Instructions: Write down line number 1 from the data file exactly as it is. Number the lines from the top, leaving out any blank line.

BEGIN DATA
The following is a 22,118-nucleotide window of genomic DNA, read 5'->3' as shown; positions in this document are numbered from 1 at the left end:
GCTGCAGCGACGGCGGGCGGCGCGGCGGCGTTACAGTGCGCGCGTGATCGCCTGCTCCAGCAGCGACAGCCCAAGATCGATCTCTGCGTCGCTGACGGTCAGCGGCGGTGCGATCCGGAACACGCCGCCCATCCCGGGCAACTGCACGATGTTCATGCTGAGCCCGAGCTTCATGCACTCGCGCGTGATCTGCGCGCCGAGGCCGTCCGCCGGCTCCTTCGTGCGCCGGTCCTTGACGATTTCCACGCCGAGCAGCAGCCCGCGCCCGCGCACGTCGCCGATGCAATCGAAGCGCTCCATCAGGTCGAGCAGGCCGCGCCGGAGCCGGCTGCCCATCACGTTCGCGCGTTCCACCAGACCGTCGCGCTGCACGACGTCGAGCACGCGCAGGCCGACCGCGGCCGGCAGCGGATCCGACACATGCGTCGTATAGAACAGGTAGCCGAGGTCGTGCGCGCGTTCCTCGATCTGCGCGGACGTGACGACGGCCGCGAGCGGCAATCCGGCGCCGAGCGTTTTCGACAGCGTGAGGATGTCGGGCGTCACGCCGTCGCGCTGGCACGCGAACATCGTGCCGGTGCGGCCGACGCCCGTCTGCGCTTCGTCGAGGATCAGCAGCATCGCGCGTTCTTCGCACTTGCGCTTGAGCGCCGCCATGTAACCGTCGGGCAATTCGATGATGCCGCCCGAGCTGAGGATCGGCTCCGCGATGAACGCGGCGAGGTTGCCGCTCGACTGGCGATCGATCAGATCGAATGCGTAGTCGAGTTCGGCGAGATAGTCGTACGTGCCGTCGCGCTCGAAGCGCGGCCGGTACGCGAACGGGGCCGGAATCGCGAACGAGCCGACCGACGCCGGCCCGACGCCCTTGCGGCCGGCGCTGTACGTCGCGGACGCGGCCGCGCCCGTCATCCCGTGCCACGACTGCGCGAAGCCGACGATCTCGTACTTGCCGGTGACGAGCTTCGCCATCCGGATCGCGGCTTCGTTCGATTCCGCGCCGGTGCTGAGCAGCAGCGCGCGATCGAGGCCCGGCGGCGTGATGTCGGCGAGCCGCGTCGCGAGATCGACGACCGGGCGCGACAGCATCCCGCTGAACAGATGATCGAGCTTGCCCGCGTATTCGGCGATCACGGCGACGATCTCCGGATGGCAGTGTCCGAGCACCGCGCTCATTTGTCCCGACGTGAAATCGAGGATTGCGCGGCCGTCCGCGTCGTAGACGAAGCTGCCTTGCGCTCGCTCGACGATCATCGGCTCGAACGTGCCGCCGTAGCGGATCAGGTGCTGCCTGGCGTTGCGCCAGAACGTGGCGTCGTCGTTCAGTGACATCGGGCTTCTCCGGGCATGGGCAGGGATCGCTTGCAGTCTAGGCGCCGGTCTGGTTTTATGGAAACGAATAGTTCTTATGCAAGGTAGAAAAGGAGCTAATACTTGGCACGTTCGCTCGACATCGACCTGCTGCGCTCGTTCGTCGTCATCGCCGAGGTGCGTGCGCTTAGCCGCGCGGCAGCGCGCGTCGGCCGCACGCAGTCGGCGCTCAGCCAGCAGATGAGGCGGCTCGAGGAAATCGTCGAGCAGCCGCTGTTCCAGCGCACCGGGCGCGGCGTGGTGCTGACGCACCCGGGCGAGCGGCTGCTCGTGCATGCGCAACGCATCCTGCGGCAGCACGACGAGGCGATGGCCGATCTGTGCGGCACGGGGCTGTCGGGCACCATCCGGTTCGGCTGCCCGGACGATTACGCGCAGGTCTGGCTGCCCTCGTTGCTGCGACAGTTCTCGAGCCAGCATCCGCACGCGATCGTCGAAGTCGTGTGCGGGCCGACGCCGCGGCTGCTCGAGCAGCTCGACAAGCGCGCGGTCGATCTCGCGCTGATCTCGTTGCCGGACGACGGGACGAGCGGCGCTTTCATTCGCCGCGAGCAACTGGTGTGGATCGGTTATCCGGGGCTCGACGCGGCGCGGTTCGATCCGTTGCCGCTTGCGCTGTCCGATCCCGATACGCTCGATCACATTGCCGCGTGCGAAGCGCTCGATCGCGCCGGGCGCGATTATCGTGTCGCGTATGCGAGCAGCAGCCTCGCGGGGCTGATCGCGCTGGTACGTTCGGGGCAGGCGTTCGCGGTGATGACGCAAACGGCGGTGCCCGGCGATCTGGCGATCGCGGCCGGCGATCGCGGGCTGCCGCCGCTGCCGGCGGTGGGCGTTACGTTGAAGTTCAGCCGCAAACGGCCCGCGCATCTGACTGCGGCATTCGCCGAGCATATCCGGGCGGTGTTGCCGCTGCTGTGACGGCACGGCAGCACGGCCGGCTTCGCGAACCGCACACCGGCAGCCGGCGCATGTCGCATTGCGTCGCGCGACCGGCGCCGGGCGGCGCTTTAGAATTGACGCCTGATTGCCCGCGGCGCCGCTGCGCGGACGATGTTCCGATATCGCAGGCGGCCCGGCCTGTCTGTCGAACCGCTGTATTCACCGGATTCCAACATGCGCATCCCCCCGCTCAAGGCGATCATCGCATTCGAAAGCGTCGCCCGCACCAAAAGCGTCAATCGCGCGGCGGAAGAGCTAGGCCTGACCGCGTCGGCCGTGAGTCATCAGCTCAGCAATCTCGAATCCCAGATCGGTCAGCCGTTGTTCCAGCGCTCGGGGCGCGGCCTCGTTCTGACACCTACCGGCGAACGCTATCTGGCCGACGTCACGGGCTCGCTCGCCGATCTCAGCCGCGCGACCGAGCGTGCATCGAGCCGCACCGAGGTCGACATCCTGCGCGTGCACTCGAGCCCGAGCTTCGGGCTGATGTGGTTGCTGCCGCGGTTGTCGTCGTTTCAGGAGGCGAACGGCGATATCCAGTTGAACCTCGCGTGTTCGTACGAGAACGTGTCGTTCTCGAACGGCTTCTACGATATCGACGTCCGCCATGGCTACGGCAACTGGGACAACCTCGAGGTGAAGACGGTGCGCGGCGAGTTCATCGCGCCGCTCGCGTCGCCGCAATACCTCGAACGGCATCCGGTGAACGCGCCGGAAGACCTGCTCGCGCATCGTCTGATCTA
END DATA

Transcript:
The following is a 22,118-nucleotide window of genomic DNA, read 5'->3' as shown; positions in this document are numbered from 1 at the left end: